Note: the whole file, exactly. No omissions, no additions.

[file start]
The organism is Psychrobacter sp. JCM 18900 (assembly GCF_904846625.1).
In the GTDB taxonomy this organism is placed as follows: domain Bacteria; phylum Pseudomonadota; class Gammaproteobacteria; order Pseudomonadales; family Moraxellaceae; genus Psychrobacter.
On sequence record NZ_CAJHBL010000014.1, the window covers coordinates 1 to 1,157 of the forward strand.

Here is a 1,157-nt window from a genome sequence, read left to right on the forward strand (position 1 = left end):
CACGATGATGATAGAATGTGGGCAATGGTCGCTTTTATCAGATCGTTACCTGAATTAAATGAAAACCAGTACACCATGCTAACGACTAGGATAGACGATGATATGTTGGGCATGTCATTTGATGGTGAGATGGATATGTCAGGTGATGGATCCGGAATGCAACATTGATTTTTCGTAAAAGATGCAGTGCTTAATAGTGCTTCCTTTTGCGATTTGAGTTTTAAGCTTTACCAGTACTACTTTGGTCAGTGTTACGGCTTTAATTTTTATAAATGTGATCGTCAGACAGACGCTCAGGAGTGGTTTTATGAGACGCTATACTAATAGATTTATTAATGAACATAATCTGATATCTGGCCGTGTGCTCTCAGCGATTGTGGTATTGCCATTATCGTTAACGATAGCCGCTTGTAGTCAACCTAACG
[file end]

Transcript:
The organism is Psychrobacter sp. JCM 18900 (assembly GCF_904846625.1).
In the GTDB taxonomy this organism is placed as follows: domain Bacteria; phylum Pseudomonadota; class Gammaproteobacteria; order Pseudomonadales; family Moraxellaceae; genus Psychrobacter.
On sequence record NZ_CAJHBL010000014.1, the window covers coordinates 1 to 1,157 of the forward strand.

Here is a 1,157-nt window from a genome sequence, read left to right on the forward strand (position 1 = left end):
CACGATGATGATAGAATGTGGGCAATGGTCGCTTTTATCAGATCGTTACCTGAATTAAATGAAAACCAGTACACCATGCTAACGACTAGGATAGACGATGATATGTTGGGCATGTCATTTGATGGTGAGATGGATATGTCAGGTGATGGATCCGGAATGCAACATTGATTTTTCGTAAAAGATGCAGTGCTTAATAGTGCTTCCTTTTGCGATTTGAGTTTTAAGCTTTACCAGTACTACTTTGGTCAGTGTTACGGCTTTAATTTTTATAAATGTGATCGTCAGACAGACGCTCAGGAGTGGTTTTATGAGACGCTATACTAATAGATTTATTAATGAACATAATCTGATATCTGGCCGTGTGCTCTCAGCGATTGTGGTATTGCCATTATCGTTAACGATAGCCGCTTGTAGTCAACCTAACG